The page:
The Apostle's Creed- The Holy Spirit and the Church

iStock-1319636283The Apostle’s Creed –The Holy Spirit and the Church

 

We’re continuing our blog series on The Apostle’s Creed. Last week, the creed detailed the specific beliefs that Christians hold about Jesus’ life, death, and resurrection. Today, we are moving to the next section, which states what Christians believe about the Holy Spirit and the Christian church.


We believe in the Holy Spirit;
the holy catholic church;
the communion of saints…


These three short lines of The Apostle’s Creed hold great significance. With these simple statements, Christians are affirming their beliefs in The Holy Trinity and the church throughout the ages.

For Christians, belief extends beyond belief in the Creator of the Universe to the Spirit that lives within us once we have trusted Jesus Christ as our Savior.

These lines also extend the belief in the universality of all believers. Those who believe the faith statements in The Apostle’s Creed are part of “the holy catholic church” and “the communion of the saints.”

Unfortunately, some people read these lines of The Apostle’s Creed and don’t feel like they apply to them because of the words catholic and saints. This is a misunderstand that is easy to explain. Read on to see why.

We Believe in the Holy Spirit

The Apostle’s Creed specifies belief in the Holy Trinity: God the Father, God the Son, and God the Holy Spirit. In this section of the creed, The Holy Spirit is center. However, this is not the first reference to The Holy Spirit in The Apostle’s Creed.

In an earlier section of the creed, Christians affirm belief “in Jesus Christ, His only Son, our Lord: Who was conceived by the Holy Spirit, born of the virgin Mary.” While this previous statement was attesting belief in the divine birth of Jesus Christ, this new statement affirms belief in The Holy Spirit as the third member of the Holy Trinity.

Christians believe The Holy Spirit is a real person who moves, speaks, grieves, and is active in their daily lives.

Now this he said about the Spirit, whom those who believed in him were to receive, for as yet the Spirit had not been given, because Jesus was not yet glorified.

– John 7:39

Before Jesus Christ ascended to Heaven, he told the disciples who witnessed the event that in a few days the Holy Spirit would come upon them (Acts 1). Once Jesus Christ left this earth, the Holy Spirit was given to believers to continue to live and thrive in God’s presence.

As Neil Chambers writes for The Gospel Coalition, “‘I believe in the Holy Spirit,’ is a somewhat understated affirmation of something so central to the Christian life. It is a bit like saying ‘I believe in breathing.’ Just as we would have no physical life without air, we can have no life as God’s people without the Spirit.”

We Believe in the Holy Catholic Church

The word “catholic” in this line of The Apostle’s Creed can seem confusing, especially for those who are not Catholic.

However, this statement isn’t specifically affirming belief in the Catholic church. For early Christians, the word “catholic” did not refer to the Roman Catholic church – it meant “universal.”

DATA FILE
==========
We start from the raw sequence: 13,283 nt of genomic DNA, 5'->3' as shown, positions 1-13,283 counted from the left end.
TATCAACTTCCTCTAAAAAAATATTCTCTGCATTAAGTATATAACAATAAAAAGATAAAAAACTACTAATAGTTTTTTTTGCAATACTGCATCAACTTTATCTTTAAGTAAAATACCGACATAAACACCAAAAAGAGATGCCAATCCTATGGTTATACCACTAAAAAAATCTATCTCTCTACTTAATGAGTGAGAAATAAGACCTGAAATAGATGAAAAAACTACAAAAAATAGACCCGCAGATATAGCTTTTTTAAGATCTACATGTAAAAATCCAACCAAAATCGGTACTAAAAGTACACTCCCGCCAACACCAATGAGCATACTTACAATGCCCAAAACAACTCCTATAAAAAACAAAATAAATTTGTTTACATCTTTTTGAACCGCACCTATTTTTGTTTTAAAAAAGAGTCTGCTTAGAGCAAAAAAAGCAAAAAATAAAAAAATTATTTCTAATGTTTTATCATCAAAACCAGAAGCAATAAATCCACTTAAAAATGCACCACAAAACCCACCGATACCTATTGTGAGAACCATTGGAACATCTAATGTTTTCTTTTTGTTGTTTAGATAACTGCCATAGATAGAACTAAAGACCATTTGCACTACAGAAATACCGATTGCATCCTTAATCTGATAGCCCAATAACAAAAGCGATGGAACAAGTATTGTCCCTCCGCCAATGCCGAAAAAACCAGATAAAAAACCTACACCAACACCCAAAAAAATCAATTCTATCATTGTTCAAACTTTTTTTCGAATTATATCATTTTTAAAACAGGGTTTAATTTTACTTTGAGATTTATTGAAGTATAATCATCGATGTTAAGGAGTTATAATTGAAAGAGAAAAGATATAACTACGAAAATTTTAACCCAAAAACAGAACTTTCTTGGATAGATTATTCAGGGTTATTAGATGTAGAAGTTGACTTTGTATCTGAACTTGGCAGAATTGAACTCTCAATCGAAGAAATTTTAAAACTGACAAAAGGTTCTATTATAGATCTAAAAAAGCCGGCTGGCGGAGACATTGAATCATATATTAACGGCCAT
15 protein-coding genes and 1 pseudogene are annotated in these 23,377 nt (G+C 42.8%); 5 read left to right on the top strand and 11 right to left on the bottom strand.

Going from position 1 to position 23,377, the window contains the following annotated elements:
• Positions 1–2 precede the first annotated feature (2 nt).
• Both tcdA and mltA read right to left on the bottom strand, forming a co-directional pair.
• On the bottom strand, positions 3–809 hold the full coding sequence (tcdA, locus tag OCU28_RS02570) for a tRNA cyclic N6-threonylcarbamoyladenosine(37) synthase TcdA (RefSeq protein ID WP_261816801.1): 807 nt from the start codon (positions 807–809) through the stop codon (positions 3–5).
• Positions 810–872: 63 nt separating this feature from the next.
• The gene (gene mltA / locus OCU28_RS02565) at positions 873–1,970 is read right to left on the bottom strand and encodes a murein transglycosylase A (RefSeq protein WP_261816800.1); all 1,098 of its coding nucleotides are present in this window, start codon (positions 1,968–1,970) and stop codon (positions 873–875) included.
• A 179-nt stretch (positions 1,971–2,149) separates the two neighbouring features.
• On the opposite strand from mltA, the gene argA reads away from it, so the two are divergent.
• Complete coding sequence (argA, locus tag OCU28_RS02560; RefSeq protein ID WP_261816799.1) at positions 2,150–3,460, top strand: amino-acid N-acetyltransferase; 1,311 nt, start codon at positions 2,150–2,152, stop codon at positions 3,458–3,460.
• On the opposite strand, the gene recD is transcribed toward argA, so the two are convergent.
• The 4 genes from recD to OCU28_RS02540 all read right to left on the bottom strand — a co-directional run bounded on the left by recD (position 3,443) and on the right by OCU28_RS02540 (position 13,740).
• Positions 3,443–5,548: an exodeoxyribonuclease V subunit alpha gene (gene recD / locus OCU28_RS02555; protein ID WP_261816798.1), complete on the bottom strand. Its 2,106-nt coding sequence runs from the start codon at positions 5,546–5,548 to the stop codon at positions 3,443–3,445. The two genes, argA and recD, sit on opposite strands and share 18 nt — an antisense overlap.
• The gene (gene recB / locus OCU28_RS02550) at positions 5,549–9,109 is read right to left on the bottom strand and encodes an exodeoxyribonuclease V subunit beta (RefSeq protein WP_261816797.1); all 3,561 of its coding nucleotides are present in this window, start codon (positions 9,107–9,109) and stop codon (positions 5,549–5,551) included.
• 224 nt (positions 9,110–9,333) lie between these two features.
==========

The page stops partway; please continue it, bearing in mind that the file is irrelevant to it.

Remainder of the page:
Therefore, when we say “We believe in the holy catholic church” in The Apostle’s Creed, we are stating that we believe in the universal church. Christians believe the church is everywhere and for all people who trust in the God of scripture. All those who profess faith in Jesus Christ as Savior are members of what we refer to as the big “C” church.

While you may have a local church you attend, if you are a Christian, you are a member of the universal church.

Enduring Word explains, “I’m saying that there is really only one spiritual and invisible church that all who are genuinely born of God belong to. It says that I go to church with Peter and Paul and Polycarp and Francis of Assisi and Hus and Wycliffe and Luther and Calvin and Whitefield and Wesley and Edwards and Spurgeon and Schaeffer and Graham.”

We Believe in the Communion of Saints

The last line of this section of The Apostle’s Creed also draws some confusion due to the word saints. Like the word catholic, today’s understanding of the word saints is different from what is used here.

We tend to think of saints as the super Christians who have gone before us. This isn’t the case here.

In the Bible, all true followers of Jesus Christ are given the title of saint. Therefore, when saying we believe in the communion of saints, we are saying we believe in communion with other followers and believers of Jesus.

The word communion here is used to mean the sharing in or fellowship of. We believe in sharing life with other Christians.

Ultimately, Christian life is lived in community. Believers form familial bonds, which is why they sometimes refer to one another as “Brother in Christ” or “Sister in Christ.”

This statement in The Apostle’s Creed shows that Christians believe they share community with other Christians – even those who live elsewhere and attend other churches.


For through him we both have access to the Father by one Spirit. Consequently, you are no longer foreigners and strangers, but fellow citizens with God’s people and also members of his household, built on the foundation of the apostles and prophets, with Christ Jesus himself as the chief cornerstone. In him the whole building is joined together and rises to become a holy temple in the Lord. And in him you too are being built together to become a dwelling in which God lives by his Spirit.                                – Ephesians 2:18-22